I like this time of year, it’s getting lighter and warmer, there are signs of life in the flower beds and birds are flying around with twigs and other bits of useful nest building materials in their beaks. Spring also brings us World Autism Awareness Day. (WAAD) Celebrated informally since 1989 and officially endorsed by the United Nations in 2007, WAAD is gathering pace year on year.
Celebrated on 2 April WAAD’s purpose is to raise awareness of Autism, share knowledge, dispel myths, celebrate different thinking and I suppose, just generally wake up people who are ignorant or indifferent towards Autism.
It’s a great way of informing people and a massive statement that says “we live with Autism, we are a real and sizeable proportion of society and we make a positive and valuable contribution to the community so accept, embrace and celebrate us”. On the other hand, it’s a shame that we actually need a designated day to let people know they should treat people right and accept differences! But…we are where we are.
I have worked at Brookdale for 14 years now and have met some of the most incredible people who live with Autism who have been guests within our Autism support services. So to contribute to WAAD, I want to share some of my favourite Autism Learning moments over the past 14 years.
- Robert spoke to me as I was getting into my car one day and said “Hello Lesa, you didn’t come to see me today and I wanted to make you a hot chocolate.” As I threw my bag into the back of my car I explained that I was sorry but I hadn’t had time because I had been so busy, I had not known if I were coming or going. Robert carefully observed that I had thrown my bag into the back of my car and that I was sitting in the driving seat, and said to me “I think you are going”.
I broke one of our golden rules and used a cliché that he took literally. It was an important reminder of what I already knew about Autism friendly language. This moment sticks with me for some reason.
- One of the young men in our service who was doing an art degree at uni did not want to go back after the summer holidays, because one of his tutors had told him to avoid the student bar, as it was a lively place and he could get “eaten alive”.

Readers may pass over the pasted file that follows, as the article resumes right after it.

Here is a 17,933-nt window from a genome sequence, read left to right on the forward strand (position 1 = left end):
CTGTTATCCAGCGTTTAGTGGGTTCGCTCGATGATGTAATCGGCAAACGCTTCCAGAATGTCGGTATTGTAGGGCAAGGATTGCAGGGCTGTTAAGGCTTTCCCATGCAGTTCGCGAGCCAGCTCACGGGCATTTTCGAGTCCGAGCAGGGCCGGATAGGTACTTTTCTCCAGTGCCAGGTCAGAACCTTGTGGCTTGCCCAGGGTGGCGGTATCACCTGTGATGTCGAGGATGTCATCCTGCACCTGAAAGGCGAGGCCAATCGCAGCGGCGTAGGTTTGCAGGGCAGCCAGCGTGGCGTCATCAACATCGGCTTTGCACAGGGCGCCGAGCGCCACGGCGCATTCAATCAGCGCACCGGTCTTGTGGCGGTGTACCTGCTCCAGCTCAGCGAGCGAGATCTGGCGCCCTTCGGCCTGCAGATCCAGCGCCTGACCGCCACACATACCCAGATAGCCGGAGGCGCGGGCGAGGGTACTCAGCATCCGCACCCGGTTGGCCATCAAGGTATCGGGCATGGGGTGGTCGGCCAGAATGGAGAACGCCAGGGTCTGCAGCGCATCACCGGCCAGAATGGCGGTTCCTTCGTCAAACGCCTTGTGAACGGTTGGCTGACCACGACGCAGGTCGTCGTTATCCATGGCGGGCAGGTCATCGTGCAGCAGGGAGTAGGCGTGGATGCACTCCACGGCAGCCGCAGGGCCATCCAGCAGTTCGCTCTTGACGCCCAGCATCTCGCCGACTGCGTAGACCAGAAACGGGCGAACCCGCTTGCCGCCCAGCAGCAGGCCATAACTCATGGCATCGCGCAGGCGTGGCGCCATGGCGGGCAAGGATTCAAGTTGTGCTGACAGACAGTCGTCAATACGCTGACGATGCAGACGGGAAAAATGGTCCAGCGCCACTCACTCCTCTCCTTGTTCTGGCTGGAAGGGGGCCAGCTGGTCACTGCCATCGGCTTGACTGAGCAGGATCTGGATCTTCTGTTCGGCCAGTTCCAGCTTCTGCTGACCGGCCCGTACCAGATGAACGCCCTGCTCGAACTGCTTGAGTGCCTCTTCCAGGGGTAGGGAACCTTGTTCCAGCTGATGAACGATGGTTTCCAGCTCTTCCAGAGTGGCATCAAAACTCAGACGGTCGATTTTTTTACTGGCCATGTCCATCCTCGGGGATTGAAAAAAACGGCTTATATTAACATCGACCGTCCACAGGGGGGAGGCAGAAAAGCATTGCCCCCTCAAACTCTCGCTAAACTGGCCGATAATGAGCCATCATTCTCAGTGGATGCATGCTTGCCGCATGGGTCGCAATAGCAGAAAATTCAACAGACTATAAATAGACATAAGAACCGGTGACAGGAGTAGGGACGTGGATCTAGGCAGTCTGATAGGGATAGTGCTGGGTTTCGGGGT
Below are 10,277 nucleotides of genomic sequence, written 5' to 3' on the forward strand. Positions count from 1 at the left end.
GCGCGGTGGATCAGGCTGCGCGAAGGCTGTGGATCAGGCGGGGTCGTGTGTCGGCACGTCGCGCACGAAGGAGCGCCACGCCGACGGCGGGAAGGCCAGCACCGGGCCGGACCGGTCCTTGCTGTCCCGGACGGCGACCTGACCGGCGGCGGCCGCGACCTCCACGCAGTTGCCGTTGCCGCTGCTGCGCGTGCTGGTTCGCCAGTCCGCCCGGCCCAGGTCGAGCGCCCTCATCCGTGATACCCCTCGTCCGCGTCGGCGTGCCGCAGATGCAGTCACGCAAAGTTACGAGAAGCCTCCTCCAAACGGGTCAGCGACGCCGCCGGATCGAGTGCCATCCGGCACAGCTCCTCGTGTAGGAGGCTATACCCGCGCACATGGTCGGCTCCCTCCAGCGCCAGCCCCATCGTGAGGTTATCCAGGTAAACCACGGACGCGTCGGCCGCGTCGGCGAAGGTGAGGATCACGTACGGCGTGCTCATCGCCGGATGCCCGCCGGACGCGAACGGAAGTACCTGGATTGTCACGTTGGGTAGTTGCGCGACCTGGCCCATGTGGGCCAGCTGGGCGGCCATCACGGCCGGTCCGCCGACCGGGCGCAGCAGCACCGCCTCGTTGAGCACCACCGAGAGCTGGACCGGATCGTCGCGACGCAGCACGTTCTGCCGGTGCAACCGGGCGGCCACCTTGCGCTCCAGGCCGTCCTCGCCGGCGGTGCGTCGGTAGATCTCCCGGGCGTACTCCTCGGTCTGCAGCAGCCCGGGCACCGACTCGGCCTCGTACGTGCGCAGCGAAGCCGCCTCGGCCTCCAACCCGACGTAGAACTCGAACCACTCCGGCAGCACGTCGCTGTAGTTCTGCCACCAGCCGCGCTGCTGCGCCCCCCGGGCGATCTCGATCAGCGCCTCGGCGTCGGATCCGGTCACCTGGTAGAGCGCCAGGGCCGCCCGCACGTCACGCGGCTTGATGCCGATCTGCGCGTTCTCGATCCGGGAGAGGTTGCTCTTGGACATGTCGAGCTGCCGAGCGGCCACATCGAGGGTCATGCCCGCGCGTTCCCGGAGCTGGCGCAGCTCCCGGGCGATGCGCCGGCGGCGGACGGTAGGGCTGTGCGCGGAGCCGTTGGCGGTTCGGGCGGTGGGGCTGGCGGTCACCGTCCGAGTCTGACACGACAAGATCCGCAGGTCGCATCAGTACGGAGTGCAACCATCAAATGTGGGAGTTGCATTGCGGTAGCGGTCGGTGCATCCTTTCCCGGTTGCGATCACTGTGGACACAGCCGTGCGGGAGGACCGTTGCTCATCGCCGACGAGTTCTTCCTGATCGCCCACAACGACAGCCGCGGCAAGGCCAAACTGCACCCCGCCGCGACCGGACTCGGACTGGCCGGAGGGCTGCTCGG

It made me think for a minute, how must it feel to genuinely believe that someone could eat you alive? Scary or what?
- A special interest in Airfix model planes and boats grew, so we needed to buy an ‘Airfix shed’ to accommodate the bedroom over flow! A second shed may well be on the cards soon.
- John lived with us for a few years. He did so well that he got a job at Tesco, where amongst other things; he was responsible for trolley collection. One day he was on a bus when he spotted a trolley submerged in a river. He got off the bus, got in to the river, retrieved the trolley and pushed it 2 miles back to the store!
- In 2005 Stephen Wiltshire MBE, http://www.stephenwiltshire.co.uk/ who lives with Autism and is the most incredible artist, visited our Milton Park Hospital Campus with his family. He had lunch with us and spent time talking to our staff and residents.
After his visit, Stephen sketched Milton Park from memory and sent it to us.
The detail was spot on!! Stephen is an inspiration and gave us all a memorable day.
- One of the women using our service once found 13 typing and grammar errors in our brand new brochure, which had been proof read multiple times by three (allegedly) well educated people.
Never mind, we had only had 2000 printed and delivered! We learned from this because since this time, all of our print for publication is proof read for accuracy and Autism friendliness by our service users.
- Adrian, loved a bet. He was eventually banned from the local betting shop. He used to place bets that were extremely complicated, being a combination of multiples, yankee’s, reverse forecasts, accumulators etc. It took the betting shop staff about half an hour to work out what the odds would be (even though Adrian had already worked it out and told them), then he would tell them the great news that his stake was 50p! Yet he won hundreds. Smarter than any bookmaker I ever came across!
- Last but not least, one of the young men at Milton Park was delighted to tell me that he and a member of staff had made a pile of snow and put buttons and a carrot in it. I excitedly said “oh great snow man”. He looked very puzzled and pointed across to it saying “no, there, see, that pile of snow on the bench is what we made”.
For some reason I had slipped too far back into the neuro- typical world to immediately understand where he was coming from. Here is a pic of the ‘pile of snow on the bench’.
The above shows that the best teachers of all things Autism are those living with Autism!
I could go on and on but suffice it to say, that these are the reasons I have worked at Brookdale for 14 years and looking forward to another 14!
So, my message for World Autism Awareness Day is …..Let’s celebrate alternative thinkers for all that they bring to our lives and our society, every day, not just on the 2nd April.
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